In a world devastated from an event that stripped away colour and mutated the human race, a scientist stumbles across a mysterious girl who may prove to be a link to the old world and the saviour of humanity.
There's a lot of Western influence to be found in the pages of Colorless, from the artistic stylings of it's masked Dark Knight protagonist to it's trope of a young girl representing the future of mankind (Fifth Element, Willow, The Last of Us etc.) which should be no surprise considering the author, KENT, specifically realised his world to mimic the style and tropes of American comics. The devastated noir-punk world and crazy mutants are certainly nothing new either, so one has to look at how KENT has taken the inspiration and made it his own. That's not to say the setup is alien to the Japanese either - many elements of series such as Battle Angel Alita and Vampire Hunter D can be found here too.
The first thing that obviously strikes you is the premise of a colourless world, an idea that's really both easy and hard to show in a medium that's typically greyscale anyway. The pages that introduce touches of colour (in much the same way The Maid I Hired Recently is Mysterious always shows the maid's eyes as purple) are striking, and the weaponisation of colour is really quite a nice twist. It might not be original, but the book did enough to intrigue me as to just how Chie, our young amnesiac (naturally) heroine might change the world, and The Order makes for a suitably mysterious organisation with its own cultish sensibilities mirroring some of the organisations that aren't exactly unfamiliar to us already.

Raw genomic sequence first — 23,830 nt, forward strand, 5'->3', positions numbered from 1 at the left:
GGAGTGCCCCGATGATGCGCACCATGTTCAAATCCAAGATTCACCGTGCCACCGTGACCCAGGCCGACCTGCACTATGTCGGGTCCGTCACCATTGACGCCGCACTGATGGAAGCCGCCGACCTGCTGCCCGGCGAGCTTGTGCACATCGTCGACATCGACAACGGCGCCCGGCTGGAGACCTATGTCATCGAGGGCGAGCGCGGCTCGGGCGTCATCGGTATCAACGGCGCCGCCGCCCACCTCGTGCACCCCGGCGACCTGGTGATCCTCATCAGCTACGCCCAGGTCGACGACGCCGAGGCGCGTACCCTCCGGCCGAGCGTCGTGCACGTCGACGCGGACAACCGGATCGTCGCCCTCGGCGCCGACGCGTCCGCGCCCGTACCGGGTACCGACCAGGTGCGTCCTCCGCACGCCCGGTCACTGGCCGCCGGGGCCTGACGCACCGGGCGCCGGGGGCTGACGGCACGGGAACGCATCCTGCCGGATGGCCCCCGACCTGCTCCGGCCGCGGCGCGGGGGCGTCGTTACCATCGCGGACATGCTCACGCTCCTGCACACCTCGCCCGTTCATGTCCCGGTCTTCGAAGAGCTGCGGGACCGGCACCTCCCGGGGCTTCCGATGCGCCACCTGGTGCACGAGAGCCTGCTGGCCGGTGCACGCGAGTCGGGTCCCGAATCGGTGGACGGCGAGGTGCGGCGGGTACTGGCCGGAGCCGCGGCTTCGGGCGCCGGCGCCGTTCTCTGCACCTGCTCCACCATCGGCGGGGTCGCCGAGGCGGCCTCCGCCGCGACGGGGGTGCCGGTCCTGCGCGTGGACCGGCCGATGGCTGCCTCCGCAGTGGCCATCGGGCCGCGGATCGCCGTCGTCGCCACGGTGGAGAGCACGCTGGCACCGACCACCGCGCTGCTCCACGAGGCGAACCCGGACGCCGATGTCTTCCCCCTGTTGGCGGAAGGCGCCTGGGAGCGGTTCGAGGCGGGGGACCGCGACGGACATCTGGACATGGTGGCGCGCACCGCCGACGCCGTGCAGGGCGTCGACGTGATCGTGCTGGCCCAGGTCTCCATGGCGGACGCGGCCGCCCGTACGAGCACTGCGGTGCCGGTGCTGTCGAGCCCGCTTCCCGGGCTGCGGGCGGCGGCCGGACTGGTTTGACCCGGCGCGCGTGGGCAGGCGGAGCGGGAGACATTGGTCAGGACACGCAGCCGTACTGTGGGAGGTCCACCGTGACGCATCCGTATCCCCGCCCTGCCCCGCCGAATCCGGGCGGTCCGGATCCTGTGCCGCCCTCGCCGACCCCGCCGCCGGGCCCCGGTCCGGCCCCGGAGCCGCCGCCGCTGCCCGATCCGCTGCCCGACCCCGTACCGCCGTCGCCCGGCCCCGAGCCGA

One of the elements that undoubtedly works in the book's favour is KENT's glorious artwork. Gritty, very noir in style and tone, the book just oozes atmosphere from every page. That's not to say there aren't occasionally issues, such as the action scenes being somewhat hard to follow, but hell that never stopped Kia Asimiya so I'm not going to be overly harsh here. The level of detail, smart character design and Professor Avidia's billowing black coat are enough to keep your attention throughout.
It's no secret that manga is massively outselling US comics, but now the talent in Japan is doing the American style of storytelling better than the Americans. This feels very much like KENT schooling the US on how to do things properly - and goodness knows someone needs to at the moment - so good for him keeping his story tight, simple and realising it on the page with such flourish.
Seven Seas have done a wonderful job on the covers, the semi-gloss finish making it jump off the shelf, and it makes me suspect they know they have a hit on their hands here. If you're a Marvel/DC fan curious to see what manga has to offer, this is a series that might just bridge the gap for you.